A group of Twitter users are taking a stand against anti-Semites and white supremacists by embracing the neo-Nazi symbol being used to identify them on the social media platform.
The trend was initiated by journalists who have been the targets of the racist "cowbelling" like The Atlantic's Jeffrey Goldberg, but have been joined by other Twitter users, including non-Jews like Doyle McManus of the L.A. Times. Members of the group changed their Twitter identification by adding parentheses around their names in their Twitter identification
@JeffreyGoldberg may I ask why you put parenthesis around your name?— Bubba David (@bubba_w21) June 3, 2016
The group is reacting to an online trend, in which Neo-Nazis have developed a way to surreptitiously mark the presence of Jews on social media in order to alert others to their identity, and coordinate attacks, anti-Semitic vitriol, threats and images of concentration camps and Hitler.
A Bernie Bro who switches to Trump must be a really angry guy -- or else he hasn't been paying attention https://t.co/U2QLfgWiTu— ((Doyle McManus)) (@DoyleMcManus) June 2, 2016
Known as the “echo,” the symbol consists of three parentheses around a Jewish person’s name, for example, (((Efrem))). According to Mic, the symbol was first introduced in 2014 by a right-wing website The Right Stuff in their podcast called The Daily Shoah, and serves as a bat signal of sorts. Or as a neo-Nazi said to Goldberg, “It’s closed captioning for the Jew blind.”
A Google Chrome browser plugin, known as the “Coincidence Detector,” facilitates the search by automatically placing an echo on Jewish-sounding names and organizations and replacing the word Israel as users browse the web. For example, Israel appears as (((Our Greatest Ally))), and every (((Cohen)))), (((Katz))) and (((Weinberg))) were also sandwiched in parentheses.
According to Mic, the plugin is in use by 2,473 users and has a rating of 5 out of 5 stars and, as of this writing, is available for download in the Google Chrome store. The plugin is connected to a database that allows users to refresh their list and keep up to date with the Coincidence Detector’s most current list of Jews and “anti-whites.”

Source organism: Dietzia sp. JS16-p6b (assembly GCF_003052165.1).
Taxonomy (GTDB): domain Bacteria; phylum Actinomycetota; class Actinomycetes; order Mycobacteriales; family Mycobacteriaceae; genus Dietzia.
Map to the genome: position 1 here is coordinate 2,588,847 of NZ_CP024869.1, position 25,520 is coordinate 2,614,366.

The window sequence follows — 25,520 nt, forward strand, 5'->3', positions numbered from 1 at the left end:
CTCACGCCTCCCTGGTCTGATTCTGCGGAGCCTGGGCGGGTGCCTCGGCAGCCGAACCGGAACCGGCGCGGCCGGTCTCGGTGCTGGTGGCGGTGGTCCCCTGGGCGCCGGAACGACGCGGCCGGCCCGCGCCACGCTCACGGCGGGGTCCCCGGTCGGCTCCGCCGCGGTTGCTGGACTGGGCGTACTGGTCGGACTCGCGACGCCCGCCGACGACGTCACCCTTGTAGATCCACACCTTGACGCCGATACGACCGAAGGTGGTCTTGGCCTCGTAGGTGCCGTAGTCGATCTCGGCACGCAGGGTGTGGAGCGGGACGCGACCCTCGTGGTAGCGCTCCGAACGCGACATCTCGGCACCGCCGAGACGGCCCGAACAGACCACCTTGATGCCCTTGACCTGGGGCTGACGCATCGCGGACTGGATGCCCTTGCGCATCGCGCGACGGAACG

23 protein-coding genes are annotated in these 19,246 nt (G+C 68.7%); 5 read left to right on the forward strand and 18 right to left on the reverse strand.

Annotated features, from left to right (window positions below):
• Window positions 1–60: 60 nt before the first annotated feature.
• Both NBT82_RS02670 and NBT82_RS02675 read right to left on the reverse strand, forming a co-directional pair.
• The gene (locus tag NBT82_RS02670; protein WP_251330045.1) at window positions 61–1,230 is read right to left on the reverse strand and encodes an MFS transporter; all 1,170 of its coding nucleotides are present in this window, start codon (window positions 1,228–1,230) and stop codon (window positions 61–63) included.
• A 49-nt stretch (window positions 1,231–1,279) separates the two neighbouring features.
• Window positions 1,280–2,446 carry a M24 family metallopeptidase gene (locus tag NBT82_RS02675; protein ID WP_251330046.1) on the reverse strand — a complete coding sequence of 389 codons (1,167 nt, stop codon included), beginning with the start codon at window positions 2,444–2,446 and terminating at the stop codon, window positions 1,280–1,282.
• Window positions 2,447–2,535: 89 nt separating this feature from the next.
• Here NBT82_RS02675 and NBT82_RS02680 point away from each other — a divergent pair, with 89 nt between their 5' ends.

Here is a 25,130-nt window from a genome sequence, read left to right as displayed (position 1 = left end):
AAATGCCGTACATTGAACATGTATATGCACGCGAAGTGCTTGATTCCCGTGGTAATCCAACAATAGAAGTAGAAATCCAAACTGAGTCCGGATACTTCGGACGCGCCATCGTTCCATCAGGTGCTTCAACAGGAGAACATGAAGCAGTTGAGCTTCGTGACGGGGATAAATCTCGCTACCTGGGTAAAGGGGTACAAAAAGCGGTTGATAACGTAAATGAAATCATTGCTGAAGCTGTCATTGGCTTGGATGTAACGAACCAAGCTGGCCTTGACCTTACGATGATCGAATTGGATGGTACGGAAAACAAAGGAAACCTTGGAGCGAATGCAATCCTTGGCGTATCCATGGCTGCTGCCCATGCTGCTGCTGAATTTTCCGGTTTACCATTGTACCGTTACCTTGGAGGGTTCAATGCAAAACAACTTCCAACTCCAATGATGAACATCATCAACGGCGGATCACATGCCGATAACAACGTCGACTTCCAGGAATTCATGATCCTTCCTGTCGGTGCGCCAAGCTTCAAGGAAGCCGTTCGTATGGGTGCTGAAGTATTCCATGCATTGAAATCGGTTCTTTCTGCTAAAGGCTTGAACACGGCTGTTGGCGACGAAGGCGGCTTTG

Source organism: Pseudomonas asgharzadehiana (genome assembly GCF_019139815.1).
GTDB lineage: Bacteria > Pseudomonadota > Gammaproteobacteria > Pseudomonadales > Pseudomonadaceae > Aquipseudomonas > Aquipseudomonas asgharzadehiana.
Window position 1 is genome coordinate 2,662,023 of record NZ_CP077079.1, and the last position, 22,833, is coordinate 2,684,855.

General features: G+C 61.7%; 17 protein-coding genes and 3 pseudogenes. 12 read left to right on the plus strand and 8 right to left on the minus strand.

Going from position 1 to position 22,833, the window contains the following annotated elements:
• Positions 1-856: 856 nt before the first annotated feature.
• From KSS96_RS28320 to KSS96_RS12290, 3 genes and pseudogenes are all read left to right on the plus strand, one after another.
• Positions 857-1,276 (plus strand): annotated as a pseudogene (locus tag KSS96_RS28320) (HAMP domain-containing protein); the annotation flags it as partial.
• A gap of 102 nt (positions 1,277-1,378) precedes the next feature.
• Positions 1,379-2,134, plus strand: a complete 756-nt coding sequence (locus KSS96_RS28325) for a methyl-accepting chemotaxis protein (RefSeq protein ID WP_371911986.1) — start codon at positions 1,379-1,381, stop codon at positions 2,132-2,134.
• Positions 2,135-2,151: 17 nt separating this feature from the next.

The plugin, though alarming, is not foolproof. A search on Chabad.org did not turn up any results and it didn’t catch many Jewish surnames on the Forward’s own masthead.
Jonathan Weisman, the deputy Washington editor for the New York Times received the tweet “Hello ((Weisman)),” from @CyberTrump after he tweeted an article about Donald Trump and a new wave of fascism in the United States. “It’s a dog whistle, fool,” he wrote. “Belling the cat for my fellow goyim.” That’s all it took to get the attention of other white supremacists on Twitter, many from self-identified Trump supporters, Weisman wrote in a May 26 article. Weisman’s account was flooded with anti-Semitic and Holocaust imagery, with one photo of the gates of Auschwitz, where the words “Arbeit Macht Frei” were replaced with “Machen Amerika Great.
“I found myself staring down a social-media timeline filled with the raw hate and anti-Semitic tropes that for centuries fueled expulsion, persecution, pogroms and finally genocide,” Weisman wrote.
Weisman is not alone in his experience. Journalists, and especially Jewish journalists, have been harassed and besieged by neo-Nazis and white supremacist Trump supporters. When reporter Julia Ioffe wrote an unfavorable GQ profile of the would-be First Lady, Melania Trump, the onslaught of hate speech was so fierce she had to file a police report after receiving death threats. When asked about it by DuJour magazine, Melania Trump said she doesn’t control her fans, and though there are “people out there who maybe went too far. She provoked them.”
The echo is difficult to find on Twitter and even harder to police. When asked to comment by Mic reporters, Twitter representatives directed them to a statement by Karen White, Twitter’s head of public policy for Europe: “Hateful conduct has no place on Twitter and we will continue to tackle this issue head on alongside our partners in industry and civil society,” she said.
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